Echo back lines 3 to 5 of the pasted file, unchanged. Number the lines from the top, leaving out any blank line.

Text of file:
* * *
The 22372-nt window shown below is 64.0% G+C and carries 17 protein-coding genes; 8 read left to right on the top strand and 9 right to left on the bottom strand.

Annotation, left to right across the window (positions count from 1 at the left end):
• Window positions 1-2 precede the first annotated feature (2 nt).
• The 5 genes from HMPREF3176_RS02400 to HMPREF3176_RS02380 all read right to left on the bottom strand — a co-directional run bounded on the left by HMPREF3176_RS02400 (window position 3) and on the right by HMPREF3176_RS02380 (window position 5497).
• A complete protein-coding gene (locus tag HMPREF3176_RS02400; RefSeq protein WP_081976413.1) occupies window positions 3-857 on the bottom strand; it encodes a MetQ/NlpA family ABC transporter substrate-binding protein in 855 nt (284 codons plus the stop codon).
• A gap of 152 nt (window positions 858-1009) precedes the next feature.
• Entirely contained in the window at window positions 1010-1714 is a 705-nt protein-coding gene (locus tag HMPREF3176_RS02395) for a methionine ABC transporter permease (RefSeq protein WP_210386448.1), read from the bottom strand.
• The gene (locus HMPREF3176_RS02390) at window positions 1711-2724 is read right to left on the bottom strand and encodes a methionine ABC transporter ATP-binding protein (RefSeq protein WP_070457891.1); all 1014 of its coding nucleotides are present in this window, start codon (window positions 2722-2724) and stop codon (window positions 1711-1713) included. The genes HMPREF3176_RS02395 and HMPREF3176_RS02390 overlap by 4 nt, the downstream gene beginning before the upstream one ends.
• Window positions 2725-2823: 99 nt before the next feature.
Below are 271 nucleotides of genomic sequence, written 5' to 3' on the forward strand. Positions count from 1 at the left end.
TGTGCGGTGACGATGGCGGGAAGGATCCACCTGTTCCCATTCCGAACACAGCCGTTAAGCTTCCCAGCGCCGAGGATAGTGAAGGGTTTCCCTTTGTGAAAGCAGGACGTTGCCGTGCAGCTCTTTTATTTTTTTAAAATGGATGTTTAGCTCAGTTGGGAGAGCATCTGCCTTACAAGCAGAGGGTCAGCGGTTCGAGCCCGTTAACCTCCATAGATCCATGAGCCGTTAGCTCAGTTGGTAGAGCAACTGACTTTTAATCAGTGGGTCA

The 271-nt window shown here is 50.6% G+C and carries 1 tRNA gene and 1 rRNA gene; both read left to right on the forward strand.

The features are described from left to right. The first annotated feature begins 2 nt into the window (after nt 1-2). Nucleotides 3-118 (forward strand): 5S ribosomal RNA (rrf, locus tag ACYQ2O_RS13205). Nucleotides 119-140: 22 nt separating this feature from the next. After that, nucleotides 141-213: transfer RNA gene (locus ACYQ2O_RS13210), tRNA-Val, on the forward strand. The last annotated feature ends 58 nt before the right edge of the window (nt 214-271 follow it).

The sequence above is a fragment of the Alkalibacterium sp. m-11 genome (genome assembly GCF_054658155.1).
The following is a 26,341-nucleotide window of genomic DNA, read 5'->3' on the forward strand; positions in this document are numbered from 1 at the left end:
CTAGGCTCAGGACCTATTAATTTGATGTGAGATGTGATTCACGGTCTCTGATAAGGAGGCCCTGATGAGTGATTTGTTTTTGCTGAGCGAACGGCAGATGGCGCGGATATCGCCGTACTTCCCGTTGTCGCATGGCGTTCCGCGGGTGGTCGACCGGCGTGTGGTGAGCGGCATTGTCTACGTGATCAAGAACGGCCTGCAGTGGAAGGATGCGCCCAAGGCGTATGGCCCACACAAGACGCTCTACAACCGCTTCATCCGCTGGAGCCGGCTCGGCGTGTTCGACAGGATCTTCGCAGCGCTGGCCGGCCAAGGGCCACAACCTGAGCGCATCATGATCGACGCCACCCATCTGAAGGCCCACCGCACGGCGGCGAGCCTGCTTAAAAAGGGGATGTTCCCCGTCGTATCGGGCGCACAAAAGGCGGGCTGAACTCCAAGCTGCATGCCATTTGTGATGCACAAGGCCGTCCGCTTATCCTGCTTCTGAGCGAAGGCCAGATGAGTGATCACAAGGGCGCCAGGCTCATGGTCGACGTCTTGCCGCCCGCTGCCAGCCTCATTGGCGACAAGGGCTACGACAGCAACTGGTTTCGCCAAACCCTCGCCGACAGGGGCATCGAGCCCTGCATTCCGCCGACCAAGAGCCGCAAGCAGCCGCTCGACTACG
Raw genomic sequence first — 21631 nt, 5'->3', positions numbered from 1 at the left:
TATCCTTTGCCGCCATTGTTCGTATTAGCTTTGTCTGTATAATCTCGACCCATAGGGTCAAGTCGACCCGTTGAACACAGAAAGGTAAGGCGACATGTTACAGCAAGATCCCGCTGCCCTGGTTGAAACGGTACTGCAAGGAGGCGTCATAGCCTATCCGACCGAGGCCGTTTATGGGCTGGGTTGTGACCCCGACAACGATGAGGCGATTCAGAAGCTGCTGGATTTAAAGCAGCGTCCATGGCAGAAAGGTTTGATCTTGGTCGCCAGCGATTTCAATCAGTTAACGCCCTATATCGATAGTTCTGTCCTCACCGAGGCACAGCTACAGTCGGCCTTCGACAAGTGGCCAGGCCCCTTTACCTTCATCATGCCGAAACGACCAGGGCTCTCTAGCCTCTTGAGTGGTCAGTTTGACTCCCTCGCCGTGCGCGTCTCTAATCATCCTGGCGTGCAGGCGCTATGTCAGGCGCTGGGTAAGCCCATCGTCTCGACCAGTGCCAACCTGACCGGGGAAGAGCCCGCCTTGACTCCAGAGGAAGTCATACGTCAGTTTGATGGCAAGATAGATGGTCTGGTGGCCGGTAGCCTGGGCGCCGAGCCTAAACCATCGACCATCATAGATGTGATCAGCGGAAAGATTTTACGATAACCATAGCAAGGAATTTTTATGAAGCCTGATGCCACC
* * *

• Window positions 1-2 precede the first annotated feature (2 nt).
• The 5 genes from HMPREF3176_RS02400 to HMPREF3176_RS02380 all read right to left on the bottom strand — a co-directional run bounded on the left by HMPREF3176_RS02400 (window position 3) and on the right by HMPREF3176_RS02380 (window position 5497).
• A complete protein-coding gene (locus tag HMPREF3176_RS02400; RefSeq protein WP_081976413.1) occupies window positions 3-857 on the bottom strand; it encodes a MetQ/NlpA family ABC transporter substrate-binding protein in 855 nt (284 codons plus the stop codon).